Gastrointestinal Issues

GAstrointestiNal issues



Gastrointestinal problems in 15q duplication syndrome

Eur J Med Genet. 2015 Jan 5. pii: S1769-7212(14)00240-7. doi:10.1016/j.ejmg.2014.12.012. Gastrointestinal problems in 15q duplication syndrome. Shaaya EA, Pollack SF, Boronat S, Davis-Cooper S, Zella GC, Thibert RL

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Past Confernece Presentation On GI ISSUES In dup15q syndrome


Mark Corkins, M.D., C.N.S.C., F.A.A.P.

Division Chief of Pediatric Gastroenterology, Le Bonheur Children’s Hospital

Professor of Pediatrics, University of Tennessee Health Science Center

Disclosures:    Data Monitoring Safety Board for Nestle study

Speakers Bureau for Nestle

Gastrointestinal Basics

Three basic tasks:

  1. Digestion

  2. Absorption

  3. Motility



Taking what in what is needed and then breaking it down into the basic nutrients:




Miscellaneous others: vitamins, minerals, fiber

No studies have shown any basic difficulty with digestion of any of the basic nutrients in autistic disorders


Problems with Intake

Appetite driven by three factors in humans:


Volume primarily stomach


Compiled data into the brain where processed to create appetite/hunger


Intake Issues

Multiple studies have documented intake issues in children with Dup 15q

No glucose issues

Volume issues? (More later)

Mental issues:  Functionally defined feeding problems

Food Refusal: Don’t get enough calories

Food Selectivity by Type: Eats only narrow range of nutritionally inappropriate foods

Food Selectivity by Texture: Don’t eat developmentally appropriate food textures


Food Refusal

Problem with the central processing and integration

All evaluations are normal for any biologic issue

“Programing” says that intake/weight is fine

Interventions: medication, supplements, feeding tube



Either catabolic (↓) or anabolic (↑)

Children programed for growth, adults can be static

Need to be anabolic to be healthy


GI Correlates of childhood feeding problems

Gastro-esophageal reflux was the most prevalent condition found among all children in the sample and was the factor most often associated with food refusal

Children with gastro-esophageal reflux had more severe feeding problems and higher prevalence of food refusal and dysphagia


Food Selectivity by type

Sensory issues effect preferences

Color, taste, etc.

Some very limited and skewed diets

Plenty of calories but nutritionally imbalanced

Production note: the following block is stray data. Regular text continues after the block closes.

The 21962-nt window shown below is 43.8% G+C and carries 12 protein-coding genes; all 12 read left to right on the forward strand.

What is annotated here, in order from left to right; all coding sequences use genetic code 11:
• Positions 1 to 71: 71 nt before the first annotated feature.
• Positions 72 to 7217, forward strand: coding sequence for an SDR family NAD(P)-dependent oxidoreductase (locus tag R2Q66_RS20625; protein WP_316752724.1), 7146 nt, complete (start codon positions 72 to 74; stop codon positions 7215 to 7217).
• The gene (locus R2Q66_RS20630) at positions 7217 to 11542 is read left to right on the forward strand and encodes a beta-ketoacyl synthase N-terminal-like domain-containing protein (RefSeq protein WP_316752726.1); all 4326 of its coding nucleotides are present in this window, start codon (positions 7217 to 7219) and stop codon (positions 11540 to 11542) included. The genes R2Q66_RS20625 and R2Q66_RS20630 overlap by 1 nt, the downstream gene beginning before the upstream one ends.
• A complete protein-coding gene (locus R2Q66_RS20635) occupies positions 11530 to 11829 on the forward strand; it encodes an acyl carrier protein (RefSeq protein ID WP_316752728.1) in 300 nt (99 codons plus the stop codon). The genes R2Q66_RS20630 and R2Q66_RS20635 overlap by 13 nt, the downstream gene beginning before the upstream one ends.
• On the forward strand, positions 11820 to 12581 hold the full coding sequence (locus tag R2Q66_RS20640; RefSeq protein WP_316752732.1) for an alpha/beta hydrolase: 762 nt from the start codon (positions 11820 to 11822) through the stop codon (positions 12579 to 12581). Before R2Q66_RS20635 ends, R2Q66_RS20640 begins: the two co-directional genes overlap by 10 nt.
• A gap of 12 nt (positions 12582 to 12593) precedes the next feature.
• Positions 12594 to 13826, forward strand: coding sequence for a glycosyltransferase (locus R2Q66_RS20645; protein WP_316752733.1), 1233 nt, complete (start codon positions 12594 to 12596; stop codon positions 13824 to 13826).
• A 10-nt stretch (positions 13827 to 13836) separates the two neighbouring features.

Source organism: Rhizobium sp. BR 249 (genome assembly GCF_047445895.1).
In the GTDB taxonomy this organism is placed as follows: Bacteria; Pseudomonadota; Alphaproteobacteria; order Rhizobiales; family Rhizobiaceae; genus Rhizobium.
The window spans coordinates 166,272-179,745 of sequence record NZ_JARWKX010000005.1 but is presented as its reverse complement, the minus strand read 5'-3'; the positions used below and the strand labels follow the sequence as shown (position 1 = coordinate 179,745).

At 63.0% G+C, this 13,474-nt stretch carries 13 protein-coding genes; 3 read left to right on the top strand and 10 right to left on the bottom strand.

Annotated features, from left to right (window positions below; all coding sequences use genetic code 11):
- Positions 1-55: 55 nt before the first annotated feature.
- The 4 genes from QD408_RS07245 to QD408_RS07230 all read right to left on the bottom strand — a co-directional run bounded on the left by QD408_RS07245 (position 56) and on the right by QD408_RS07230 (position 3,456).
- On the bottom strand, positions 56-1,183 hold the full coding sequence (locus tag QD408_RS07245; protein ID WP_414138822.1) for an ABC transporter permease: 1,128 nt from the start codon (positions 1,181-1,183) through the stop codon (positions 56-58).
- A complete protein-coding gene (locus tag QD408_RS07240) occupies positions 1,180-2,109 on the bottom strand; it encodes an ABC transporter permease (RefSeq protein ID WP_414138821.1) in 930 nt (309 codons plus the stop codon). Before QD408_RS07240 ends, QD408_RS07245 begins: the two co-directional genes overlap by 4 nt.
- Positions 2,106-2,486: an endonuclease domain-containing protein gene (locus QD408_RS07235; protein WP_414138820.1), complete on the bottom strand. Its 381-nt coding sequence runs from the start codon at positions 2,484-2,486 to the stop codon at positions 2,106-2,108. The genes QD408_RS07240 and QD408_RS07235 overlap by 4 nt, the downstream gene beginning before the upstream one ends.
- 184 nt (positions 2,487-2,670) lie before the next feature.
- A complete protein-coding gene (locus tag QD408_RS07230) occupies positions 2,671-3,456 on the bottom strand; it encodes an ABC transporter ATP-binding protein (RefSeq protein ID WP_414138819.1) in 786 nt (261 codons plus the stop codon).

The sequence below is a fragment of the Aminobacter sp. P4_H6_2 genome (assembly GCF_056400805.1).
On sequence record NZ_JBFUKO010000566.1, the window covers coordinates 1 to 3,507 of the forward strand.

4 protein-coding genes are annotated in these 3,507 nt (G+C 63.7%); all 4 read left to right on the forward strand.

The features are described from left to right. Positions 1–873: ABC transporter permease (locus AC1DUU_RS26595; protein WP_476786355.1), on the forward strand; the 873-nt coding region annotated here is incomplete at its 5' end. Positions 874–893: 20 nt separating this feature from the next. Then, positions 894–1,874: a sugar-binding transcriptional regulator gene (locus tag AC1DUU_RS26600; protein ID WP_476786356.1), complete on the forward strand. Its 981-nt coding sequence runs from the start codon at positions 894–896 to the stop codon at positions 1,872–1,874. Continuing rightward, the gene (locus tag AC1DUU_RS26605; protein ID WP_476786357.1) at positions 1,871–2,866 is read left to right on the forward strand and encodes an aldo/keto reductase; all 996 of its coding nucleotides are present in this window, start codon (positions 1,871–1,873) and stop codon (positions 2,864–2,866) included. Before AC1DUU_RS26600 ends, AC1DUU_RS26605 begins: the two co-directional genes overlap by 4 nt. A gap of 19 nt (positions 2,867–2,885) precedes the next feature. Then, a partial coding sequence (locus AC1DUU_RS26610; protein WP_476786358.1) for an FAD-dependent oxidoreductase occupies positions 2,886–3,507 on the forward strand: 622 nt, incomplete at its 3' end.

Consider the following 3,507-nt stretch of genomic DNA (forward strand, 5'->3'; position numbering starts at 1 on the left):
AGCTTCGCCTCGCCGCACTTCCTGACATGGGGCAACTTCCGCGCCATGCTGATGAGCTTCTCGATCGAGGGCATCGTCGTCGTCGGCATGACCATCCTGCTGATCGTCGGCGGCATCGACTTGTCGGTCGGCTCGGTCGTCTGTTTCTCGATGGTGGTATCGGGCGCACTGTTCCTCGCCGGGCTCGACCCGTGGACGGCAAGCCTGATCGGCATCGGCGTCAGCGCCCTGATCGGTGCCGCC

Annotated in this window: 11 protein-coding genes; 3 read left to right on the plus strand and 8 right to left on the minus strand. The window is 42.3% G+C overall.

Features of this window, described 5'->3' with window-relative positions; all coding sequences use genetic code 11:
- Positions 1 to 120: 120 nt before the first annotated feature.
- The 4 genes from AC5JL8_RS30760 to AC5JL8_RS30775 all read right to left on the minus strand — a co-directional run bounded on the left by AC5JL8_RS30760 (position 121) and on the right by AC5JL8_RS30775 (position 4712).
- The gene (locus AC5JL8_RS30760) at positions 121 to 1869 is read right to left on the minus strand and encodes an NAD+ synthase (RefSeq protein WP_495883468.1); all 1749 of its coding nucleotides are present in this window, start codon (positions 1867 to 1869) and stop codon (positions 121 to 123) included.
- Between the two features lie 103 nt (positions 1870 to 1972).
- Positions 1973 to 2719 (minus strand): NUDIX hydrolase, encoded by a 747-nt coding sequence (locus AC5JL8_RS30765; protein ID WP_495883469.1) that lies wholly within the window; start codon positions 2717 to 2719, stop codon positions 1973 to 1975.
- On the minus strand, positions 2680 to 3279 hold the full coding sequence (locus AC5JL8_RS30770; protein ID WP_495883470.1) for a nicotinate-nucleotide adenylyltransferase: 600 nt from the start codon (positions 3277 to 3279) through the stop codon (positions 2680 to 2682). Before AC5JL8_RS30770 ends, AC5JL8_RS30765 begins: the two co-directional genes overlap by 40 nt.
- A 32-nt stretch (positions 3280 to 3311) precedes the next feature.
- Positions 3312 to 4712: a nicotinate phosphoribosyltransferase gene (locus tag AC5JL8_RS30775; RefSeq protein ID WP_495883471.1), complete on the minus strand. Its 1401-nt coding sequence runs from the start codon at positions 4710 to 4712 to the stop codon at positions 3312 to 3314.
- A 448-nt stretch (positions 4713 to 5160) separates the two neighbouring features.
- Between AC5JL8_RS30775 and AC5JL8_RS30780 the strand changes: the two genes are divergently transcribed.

Food Selectivity by texture

Sensory as well

Prefer smooth to course

Lower to higher

Sometimes by type:  crunchy versus chewy




No studies have demonstrated any difficulties with any transporters in the GI tract

No apparent absorption issues

Old concerns about inflammation and malabsorption

    Type of IBD

    Celiac disease

    Casein and gluten sensitivity




What goes in must eventually come out

Peristalsis is another description

GI tract has several muscle layers


Organized contractions to move nutrients along

Also to mix with digestive fluids

Housekeeping function


Motility Regulation

Intrinsic: Enteric nervous system, baseline rate of motility

Foods themselves: Carbohydrates fastest, proteins in the middle and fats slowest (alter diet alter motility)

Hormonal: Thyroid best example

Central nervous system

    Regulate and modify the basal rate

    Potential to slow down or speed up





Reported in 60% of children with 15q duplication (retrospective chart review)

Slow motility leads to constipation (colon’s job to absorb water)

Selective dietary intake can lead to constipation

So does stool retention—potential for sensory issues and with-holding


Constipation Therapies

Alter diet?

Tend use stool softeners

Limited use of laxatives



May be diet related

    High juice intake

May be motility

    Usually do diagnostic studies to ensure no other cause

Diarrhea Therapy

    Alter diet?



Gastroesophageal Reflux (GER)

Reported in 56.7% of children with 15q duplication

Diagnosis cannot be made in infants on the basis of symptoms or cluster of symptoms



Primary versus secondary reflux


Lower esophageal sphincter (LES) relaxation

Impaired esophageal clearance

“Normal reflux”

Everybody has some

Increased with certain foods

Increased with overeating


Secondary reflux

Increased intra-abdominal pressure

Delayed gastric emptying

Mechanical impediments


Symptoms appear the same, treatments are different


Neurologic Influences

Previous data on “normal children”

Rates higher in children with neurologic difficulties

GER in 75% of neurologically impaired children

High rates of delayed gastric emptying with frequent vomiting

These are also the children with high rates of dysphagia


Primary or secondary?

Or both?!

Reflux Therapy

First line is acid suppression

What about surgical approach? (fundoplication)


Delayed Gastric Emptying

Vomiting/secondary reflux

Decreased appetite


Delayed Gastric Emptying Therapy:

    Alter diet?

    Medical therapies

If fundoplication get gas bloat or dumping


Intake Issues

No real appetite stimulant available (or being studied).

If malnourished may require feeding help

Behavioral interventions

    Variety and insistence early on

    Studies say even normal children require an average of 8 exposures to accept a food

    Slow gradual introduction of new foods